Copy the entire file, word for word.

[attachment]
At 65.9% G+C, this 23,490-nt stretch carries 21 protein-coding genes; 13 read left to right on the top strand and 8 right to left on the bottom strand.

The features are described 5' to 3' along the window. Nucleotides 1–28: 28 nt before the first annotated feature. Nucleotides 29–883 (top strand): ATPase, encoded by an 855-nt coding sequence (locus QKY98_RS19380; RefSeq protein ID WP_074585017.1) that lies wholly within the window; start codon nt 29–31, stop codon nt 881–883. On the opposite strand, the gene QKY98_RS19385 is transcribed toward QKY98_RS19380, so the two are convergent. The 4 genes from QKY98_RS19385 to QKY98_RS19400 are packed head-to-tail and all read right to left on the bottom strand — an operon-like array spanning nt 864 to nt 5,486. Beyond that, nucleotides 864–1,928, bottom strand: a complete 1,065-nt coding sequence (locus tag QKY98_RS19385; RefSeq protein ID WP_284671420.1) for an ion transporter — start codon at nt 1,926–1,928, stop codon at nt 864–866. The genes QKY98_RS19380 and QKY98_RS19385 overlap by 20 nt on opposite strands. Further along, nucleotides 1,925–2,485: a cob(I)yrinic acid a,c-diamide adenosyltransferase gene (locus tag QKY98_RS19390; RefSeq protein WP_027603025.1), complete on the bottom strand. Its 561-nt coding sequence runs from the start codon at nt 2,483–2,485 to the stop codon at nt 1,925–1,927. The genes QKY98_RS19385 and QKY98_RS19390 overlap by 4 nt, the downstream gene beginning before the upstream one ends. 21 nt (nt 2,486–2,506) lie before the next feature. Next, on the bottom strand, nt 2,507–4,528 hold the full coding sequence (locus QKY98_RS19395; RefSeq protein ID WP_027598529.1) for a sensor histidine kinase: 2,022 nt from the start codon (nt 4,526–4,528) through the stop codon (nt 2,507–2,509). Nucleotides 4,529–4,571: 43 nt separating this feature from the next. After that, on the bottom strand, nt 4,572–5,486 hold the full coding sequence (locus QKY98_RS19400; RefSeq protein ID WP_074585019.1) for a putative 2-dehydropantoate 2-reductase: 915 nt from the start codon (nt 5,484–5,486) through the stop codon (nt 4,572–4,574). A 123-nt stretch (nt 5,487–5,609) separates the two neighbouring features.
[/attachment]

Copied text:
At 65.9% G+C, this 23,490-nt stretch carries 21 protein-coding genes; 13 read left to right on the top strand and 8 right to left on the bottom strand.

The features are described 5' to 3' along the window. Nucleotides 1–28: 28 nt before the first annotated feature. Nucleotides 29–883 (top strand): ATPase, encoded by an 855-nt coding sequence (locus QKY98_RS19380; RefSeq protein ID WP_074585017.1) that lies wholly within the window; start codon nt 29–31, stop codon nt 881–883. On the opposite strand, the gene QKY98_RS19385 is transcribed toward QKY98_RS19380, so the two are convergent. The 4 genes from QKY98_RS19385 to QKY98_RS19400 are packed head-to-tail and all read right to left on the bottom strand — an operon-like array spanning nt 864 to nt 5,486. Beyond that, nucleotides 864–1,928, bottom strand: a complete 1,065-nt coding sequence (locus tag QKY98_RS19385; RefSeq protein ID WP_284671420.1) for an ion transporter — start codon at nt 1,926–1,928, stop codon at nt 864–866. The genes QKY98_RS19380 and QKY98_RS19385 overlap by 20 nt on opposite strands. Further along, nucleotides 1,925–2,485: a cob(I)yrinic acid a,c-diamide adenosyltransferase gene (locus tag QKY98_RS19390; RefSeq protein WP_027603025.1), complete on the bottom strand. Its 561-nt coding sequence runs from the start codon at nt 2,483–2,485 to the stop codon at nt 1,925–1,927. The genes QKY98_RS19385 and QKY98_RS19390 overlap by 4 nt, the downstream gene beginning before the upstream one ends. 21 nt (nt 2,486–2,506) lie before the next feature. Next, on the bottom strand, nt 2,507–4,528 hold the full coding sequence (locus QKY98_RS19395; RefSeq protein ID WP_027598529.1) for a sensor histidine kinase: 2,022 nt from the start codon (nt 4,526–4,528) through the stop codon (nt 2,507–2,509). Nucleotides 4,529–4,571: 43 nt separating this feature from the next. After that, on the bottom strand, nt 4,572–5,486 hold the full coding sequence (locus QKY98_RS19400; RefSeq protein ID WP_074585019.1) for a putative 2-dehydropantoate 2-reductase: 915 nt from the start codon (nt 5,484–5,486) through the stop codon (nt 4,572–4,574). A 123-nt stretch (nt 5,487–5,609) separates the two neighbouring features.